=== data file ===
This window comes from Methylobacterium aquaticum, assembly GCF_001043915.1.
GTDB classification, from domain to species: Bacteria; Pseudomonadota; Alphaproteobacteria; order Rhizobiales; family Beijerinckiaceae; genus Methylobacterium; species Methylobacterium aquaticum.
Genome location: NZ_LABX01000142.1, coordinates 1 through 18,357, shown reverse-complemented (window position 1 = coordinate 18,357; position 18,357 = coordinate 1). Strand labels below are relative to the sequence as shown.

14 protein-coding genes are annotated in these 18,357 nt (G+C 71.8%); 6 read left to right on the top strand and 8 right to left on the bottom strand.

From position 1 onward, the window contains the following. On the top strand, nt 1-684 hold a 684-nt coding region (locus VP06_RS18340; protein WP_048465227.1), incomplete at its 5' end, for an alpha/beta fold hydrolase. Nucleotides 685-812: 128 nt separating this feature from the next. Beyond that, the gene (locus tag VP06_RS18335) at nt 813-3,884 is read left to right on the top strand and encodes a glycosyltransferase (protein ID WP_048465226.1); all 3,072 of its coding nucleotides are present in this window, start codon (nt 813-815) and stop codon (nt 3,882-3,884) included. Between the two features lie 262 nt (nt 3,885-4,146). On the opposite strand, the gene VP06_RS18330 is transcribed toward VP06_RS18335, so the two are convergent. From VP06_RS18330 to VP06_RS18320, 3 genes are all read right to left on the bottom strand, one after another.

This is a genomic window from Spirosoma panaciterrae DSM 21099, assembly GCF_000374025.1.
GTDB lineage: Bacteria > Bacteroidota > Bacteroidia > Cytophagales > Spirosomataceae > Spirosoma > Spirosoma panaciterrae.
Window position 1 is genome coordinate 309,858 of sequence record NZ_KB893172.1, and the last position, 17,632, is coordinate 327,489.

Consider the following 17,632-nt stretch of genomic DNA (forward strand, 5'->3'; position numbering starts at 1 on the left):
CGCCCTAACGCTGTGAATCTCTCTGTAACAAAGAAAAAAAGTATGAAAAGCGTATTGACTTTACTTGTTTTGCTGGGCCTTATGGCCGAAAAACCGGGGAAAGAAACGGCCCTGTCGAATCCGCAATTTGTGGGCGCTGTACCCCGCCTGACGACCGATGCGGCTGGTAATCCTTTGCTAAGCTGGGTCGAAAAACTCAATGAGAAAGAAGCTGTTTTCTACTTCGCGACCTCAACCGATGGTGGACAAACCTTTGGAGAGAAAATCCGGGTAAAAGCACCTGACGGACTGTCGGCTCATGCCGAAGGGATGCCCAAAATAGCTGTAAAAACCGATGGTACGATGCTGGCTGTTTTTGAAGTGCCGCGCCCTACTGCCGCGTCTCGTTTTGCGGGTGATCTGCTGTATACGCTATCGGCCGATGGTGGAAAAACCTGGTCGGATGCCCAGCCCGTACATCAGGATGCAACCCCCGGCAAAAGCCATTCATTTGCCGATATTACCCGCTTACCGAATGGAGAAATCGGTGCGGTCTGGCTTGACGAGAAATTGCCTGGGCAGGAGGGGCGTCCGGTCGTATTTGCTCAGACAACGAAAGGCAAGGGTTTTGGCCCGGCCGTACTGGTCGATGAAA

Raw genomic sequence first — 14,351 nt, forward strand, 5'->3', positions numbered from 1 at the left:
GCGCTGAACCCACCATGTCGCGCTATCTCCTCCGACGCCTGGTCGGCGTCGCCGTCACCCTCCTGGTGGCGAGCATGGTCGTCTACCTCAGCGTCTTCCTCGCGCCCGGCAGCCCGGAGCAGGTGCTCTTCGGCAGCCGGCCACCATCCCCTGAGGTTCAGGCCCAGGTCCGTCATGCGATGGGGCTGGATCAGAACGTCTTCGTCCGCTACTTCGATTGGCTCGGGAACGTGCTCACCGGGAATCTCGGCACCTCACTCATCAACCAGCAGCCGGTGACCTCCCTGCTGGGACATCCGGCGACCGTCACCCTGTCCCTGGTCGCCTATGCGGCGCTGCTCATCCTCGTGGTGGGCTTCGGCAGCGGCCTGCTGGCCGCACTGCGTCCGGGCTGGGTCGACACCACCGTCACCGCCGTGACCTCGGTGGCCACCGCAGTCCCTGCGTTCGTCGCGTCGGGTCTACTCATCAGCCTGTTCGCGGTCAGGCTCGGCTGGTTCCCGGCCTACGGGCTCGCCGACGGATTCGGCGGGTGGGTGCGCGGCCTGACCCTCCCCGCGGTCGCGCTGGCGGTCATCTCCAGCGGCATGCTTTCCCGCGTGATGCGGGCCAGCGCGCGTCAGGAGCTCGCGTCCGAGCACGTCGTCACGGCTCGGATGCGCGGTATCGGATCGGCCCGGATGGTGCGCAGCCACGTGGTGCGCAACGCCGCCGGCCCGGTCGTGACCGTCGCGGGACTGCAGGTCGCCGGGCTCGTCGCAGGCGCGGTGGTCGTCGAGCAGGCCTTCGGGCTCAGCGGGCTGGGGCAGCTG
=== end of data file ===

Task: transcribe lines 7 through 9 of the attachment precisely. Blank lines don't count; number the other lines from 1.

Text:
GTDB lineage: Bacteria > Bacteroidota > Bacteroidia > Cytophagales > Spirosomataceae > Spirosoma > Spirosoma panaciterrae.
Window position 1 is genome coordinate 309,858 of sequence record NZ_KB893172.1, and the last position, 17,632, is coordinate 327,489.

Consider the following 17,632-nt stretch of genomic DNA (forward strand, 5'->3'; position numbering starts at 1 on the left):